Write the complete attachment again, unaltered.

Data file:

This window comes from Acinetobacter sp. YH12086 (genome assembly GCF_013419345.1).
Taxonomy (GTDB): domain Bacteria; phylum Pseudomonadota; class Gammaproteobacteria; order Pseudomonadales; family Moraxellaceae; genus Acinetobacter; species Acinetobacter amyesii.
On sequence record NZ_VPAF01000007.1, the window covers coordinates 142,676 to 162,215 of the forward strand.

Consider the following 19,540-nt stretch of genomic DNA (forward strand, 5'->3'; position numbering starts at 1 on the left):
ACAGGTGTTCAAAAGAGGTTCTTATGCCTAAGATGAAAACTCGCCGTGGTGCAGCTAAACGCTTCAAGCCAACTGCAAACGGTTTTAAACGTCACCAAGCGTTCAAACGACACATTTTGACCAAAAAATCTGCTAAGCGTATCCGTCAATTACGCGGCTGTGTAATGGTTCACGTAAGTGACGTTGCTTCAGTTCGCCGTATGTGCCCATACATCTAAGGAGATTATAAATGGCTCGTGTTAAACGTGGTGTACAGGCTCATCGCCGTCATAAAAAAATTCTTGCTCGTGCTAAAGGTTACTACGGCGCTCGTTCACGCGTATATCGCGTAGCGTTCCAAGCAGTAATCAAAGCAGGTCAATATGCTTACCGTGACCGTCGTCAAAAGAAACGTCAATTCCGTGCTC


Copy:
This window comes from Acinetobacter sp. YH12086 (genome assembly GCF_013419345.1).
Taxonomy (GTDB): domain Bacteria; phylum Pseudomonadota; class Gammaproteobacteria; order Pseudomonadales; family Moraxellaceae; genus Acinetobacter; species Acinetobacter amyesii.
On sequence record NZ_VPAF01000007.1, the window covers coordinates 142,676 to 162,215 of the forward strand.

Consider the following 19,540-nt stretch of genomic DNA (forward strand, 5'->3'; position numbering starts at 1 on the left):
ACAGGTGTTCAAAAGAGGTTCTTATGCCTAAGATGAAAACTCGCCGTGGTGCAGCTAAACGCTTCAAGCCAACTGCAAACGGTTTTAAACGTCACCAAGCGTTCAAACGACACATTTTGACCAAAAAATCTGCTAAGCGTATCCGTCAATTACGCGGCTGTGTAATGGTTCACGTAAGTGACGTTGCTTCAGTTCGCCGTATGTGCCCATACATCTAAGGAGATTATAAATGGCTCGTGTTAAACGTGGTGTACAGGCTCATCGCCGTCATAAAAAAATTCTTGCTCGTGCTAAAGGTTACTACGGCGCTCGTTCACGCGTATATCGCGTAGCGTTCCAAGCAGTAATCAAAGCAGGTCAATATGCTTACCGTGACCGTCGTCAAAAGAAACGTCAATTCCGTGCTC